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Posted 31 January 2006 - 02:16 AM



if you're looking to go into the countryside a bit, takayama in gifu prefecture (in the mountains sort of north of nagoya), is *amazing*. if you're short on time, i'd say drop osaka (which is the same as tokyo only with crazier people and less interesting everything else), and stay overnight in takayama.

takayama's urban landscape is much better preserved than even kyoto i'd say, lots of traditional buildings, nice ryokan, etc. getting out of the big cities is a great chance to see a totally different side of japan.
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#15 sybaritical

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Posted 31 January 2006 - 11:12 AM



Takayama is incredible. A true highlight. But right now even if it's not under about two million tons of snow and ice, it's gonna be inescapably colder than you've ever been .

What's the deal with japanese houses? Steaming hot in the summertime, Ice cubes in the winter. Even in Tokyo I rememeber sitting in the house bent over the kerosene heater on winter evenings with my fleece and hood and coat on, my hands under the grill ... Kinda took me by surprise that the houses are made of mud and timber. Expected them to be star trek sliding doors and toilets that talk to you ( but of course they save that for the shops)
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#16 Kasper

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Posted 31 January 2006 - 12:10 PM



Quote: What's the deal with japanese houses? Steaming hot in the summertime, Ice cubes in the winter. Even in Tokyo I rememeber sitting in the house bent over the kerosene heater on winter evenings with my fleece and hood and coat on, my hands under the grill ... Kinda took me by surprise that the houses are made of mud and timber. Expected them to be star trek sliding doors and toilets that talk to you ( but of course they save that for the shops)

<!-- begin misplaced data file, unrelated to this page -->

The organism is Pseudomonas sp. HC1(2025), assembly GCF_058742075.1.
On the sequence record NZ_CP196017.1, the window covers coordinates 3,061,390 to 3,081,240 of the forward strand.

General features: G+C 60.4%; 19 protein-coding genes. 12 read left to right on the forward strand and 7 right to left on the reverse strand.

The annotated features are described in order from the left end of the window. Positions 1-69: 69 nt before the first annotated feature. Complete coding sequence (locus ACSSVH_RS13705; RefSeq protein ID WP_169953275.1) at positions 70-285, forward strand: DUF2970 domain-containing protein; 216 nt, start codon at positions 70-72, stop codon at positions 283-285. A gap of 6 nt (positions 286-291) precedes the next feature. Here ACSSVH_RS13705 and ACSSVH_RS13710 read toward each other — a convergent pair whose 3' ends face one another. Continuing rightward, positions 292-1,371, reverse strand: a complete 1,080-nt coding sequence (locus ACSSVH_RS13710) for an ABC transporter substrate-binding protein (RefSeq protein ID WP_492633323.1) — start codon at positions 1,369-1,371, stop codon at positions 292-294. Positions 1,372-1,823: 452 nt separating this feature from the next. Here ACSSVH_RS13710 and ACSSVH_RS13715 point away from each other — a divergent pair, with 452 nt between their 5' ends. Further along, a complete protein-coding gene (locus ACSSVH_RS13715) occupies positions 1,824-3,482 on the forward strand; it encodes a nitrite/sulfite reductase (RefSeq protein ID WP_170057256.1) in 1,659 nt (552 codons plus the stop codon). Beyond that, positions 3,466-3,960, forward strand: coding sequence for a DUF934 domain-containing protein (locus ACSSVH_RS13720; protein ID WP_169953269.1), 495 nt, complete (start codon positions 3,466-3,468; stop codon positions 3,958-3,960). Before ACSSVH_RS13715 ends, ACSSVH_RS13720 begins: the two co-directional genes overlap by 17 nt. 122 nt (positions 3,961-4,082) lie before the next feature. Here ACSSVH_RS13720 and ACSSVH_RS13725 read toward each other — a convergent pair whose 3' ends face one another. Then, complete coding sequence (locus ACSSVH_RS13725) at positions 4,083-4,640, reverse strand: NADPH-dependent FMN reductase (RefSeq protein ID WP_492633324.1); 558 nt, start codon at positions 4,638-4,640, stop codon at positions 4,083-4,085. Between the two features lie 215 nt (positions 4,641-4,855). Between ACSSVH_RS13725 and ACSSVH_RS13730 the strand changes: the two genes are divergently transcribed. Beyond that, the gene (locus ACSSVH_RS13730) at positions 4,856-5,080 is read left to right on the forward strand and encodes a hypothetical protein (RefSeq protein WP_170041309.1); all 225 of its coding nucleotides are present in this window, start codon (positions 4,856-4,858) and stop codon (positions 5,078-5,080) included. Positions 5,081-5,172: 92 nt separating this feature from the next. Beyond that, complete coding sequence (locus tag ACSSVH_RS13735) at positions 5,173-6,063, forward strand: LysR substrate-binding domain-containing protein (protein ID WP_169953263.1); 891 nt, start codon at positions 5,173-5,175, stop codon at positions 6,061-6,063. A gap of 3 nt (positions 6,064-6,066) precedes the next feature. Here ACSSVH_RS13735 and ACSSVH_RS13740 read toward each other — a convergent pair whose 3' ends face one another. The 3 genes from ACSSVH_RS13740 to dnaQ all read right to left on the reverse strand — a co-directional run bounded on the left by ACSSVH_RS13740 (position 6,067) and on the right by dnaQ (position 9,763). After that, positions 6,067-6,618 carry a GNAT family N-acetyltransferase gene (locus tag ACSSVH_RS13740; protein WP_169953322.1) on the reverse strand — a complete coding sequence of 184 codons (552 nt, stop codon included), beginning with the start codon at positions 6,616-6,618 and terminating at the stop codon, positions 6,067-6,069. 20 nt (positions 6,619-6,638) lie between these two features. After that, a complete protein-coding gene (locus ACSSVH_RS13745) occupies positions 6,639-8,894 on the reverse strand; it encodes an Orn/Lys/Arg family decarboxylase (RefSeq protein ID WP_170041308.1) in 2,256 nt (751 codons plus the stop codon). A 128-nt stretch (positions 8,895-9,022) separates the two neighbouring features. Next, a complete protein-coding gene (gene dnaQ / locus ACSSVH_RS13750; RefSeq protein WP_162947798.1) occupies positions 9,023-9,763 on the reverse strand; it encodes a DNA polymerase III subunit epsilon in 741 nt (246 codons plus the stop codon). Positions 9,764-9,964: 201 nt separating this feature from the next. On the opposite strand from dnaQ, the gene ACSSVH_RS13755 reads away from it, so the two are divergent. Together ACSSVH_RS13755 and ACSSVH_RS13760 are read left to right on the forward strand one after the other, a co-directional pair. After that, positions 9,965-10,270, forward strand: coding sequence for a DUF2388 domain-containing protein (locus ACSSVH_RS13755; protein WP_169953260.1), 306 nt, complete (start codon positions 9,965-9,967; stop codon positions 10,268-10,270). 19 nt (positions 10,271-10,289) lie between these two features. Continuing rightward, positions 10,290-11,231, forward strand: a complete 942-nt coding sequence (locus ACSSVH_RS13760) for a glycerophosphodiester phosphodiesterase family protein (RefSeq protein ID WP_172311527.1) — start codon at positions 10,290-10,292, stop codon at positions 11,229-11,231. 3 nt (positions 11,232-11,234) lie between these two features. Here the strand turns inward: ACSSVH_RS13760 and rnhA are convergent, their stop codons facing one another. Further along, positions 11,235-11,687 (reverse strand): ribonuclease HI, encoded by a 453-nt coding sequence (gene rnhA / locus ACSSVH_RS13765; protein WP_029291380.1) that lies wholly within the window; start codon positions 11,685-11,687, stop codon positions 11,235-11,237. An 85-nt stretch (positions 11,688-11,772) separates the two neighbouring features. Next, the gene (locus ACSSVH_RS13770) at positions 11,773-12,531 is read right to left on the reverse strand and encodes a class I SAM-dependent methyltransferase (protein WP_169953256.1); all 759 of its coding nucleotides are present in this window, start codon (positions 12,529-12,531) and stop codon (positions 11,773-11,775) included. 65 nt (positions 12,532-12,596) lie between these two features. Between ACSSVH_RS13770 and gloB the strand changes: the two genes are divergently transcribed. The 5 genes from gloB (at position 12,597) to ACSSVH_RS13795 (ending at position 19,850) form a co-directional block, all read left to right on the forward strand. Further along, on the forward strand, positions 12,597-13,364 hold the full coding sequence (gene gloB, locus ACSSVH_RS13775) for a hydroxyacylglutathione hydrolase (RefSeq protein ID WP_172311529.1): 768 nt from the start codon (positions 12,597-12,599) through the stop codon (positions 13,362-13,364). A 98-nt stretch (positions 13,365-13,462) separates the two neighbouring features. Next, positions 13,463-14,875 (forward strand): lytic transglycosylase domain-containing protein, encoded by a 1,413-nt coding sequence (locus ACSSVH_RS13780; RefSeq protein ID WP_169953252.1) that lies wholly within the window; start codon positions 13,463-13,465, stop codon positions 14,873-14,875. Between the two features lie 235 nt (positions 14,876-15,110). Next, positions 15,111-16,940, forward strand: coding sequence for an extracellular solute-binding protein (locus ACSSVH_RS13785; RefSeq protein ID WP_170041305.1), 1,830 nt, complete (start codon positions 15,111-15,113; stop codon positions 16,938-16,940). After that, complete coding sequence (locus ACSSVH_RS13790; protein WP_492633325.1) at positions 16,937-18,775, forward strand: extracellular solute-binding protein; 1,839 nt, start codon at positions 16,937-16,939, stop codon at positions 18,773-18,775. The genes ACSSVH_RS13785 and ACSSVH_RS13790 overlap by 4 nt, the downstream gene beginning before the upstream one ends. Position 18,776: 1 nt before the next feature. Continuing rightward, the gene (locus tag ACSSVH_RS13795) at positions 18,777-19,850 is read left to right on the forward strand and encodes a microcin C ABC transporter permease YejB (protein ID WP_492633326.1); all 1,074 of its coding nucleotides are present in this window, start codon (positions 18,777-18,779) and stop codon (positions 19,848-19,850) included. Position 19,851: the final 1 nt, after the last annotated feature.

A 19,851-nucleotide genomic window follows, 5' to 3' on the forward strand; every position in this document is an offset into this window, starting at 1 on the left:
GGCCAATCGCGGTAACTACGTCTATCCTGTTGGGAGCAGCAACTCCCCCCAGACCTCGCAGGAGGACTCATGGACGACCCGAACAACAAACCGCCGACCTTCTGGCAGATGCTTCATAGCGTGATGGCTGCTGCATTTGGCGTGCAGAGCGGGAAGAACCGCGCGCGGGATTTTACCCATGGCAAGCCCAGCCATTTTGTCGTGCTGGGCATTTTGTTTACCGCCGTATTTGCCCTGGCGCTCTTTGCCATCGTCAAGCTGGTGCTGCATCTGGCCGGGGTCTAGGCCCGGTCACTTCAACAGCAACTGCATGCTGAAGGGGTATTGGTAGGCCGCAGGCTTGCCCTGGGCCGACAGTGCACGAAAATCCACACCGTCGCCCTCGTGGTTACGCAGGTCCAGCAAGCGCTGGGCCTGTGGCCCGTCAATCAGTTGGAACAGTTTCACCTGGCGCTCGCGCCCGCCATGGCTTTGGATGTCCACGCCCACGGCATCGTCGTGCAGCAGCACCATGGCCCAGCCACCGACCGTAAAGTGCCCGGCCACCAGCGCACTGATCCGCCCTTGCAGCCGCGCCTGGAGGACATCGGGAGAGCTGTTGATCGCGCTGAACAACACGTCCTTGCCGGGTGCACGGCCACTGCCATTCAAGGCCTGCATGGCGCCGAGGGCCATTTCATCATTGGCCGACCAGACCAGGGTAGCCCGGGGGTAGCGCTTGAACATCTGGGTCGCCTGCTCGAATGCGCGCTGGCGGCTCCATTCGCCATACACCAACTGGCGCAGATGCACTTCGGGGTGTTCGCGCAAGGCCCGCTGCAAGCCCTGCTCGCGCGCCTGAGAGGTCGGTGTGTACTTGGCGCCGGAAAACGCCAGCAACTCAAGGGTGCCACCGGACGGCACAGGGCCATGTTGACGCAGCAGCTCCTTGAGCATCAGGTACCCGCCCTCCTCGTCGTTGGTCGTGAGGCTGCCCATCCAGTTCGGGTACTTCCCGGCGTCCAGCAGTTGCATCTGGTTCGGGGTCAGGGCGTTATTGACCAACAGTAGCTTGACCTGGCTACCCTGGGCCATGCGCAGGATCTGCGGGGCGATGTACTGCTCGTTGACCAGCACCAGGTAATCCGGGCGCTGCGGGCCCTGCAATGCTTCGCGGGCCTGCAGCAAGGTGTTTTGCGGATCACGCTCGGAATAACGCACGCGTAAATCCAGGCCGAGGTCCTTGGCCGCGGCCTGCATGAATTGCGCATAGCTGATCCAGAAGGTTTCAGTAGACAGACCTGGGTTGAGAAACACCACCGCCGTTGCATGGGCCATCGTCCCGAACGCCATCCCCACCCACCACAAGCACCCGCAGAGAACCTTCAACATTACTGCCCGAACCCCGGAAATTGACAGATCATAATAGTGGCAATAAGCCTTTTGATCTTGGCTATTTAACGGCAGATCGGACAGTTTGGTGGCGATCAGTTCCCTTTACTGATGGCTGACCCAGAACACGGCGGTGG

everyday i ask myself the same question and so far, i've seriously asked pretty much every japanese i've talk to since november (that's quite a lot) and i haven't gotten any intelligent answer apart from "living in the cold makes you tougher" i'm really lucky cause the electrical bill is included in my rent so i can affort to have all the air conditioning unit in my house working all the time, but still, i don't understand. you might be interested in reading that article though http://www.davidappl...japan/jp10.htm
it's about the whole house are freaking cold thing.
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#17 sybaritical

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Posted 31 January 2006 - 02:31 PM



Quote: "living in the cold makes you tougher"


Yeah right. That's what my flatmates said to me. Like, *clapping hands* I'm bushido enough. Go get some proper heating.


I read a couple of similar explanations myself just recently that took it one step further, saying that the japanese attitude to cold and heat is tied up with the idea that they're somehow getting closer to nature ... the idea of separate seasons and elements of Shinto. That may be, but it's still a revelation when you get there, and kind of goes part way to explaining their catastrophic environmental records ... less than 1% of the world's population producing 5% of it's emissions?

Ohhhhhhhh ...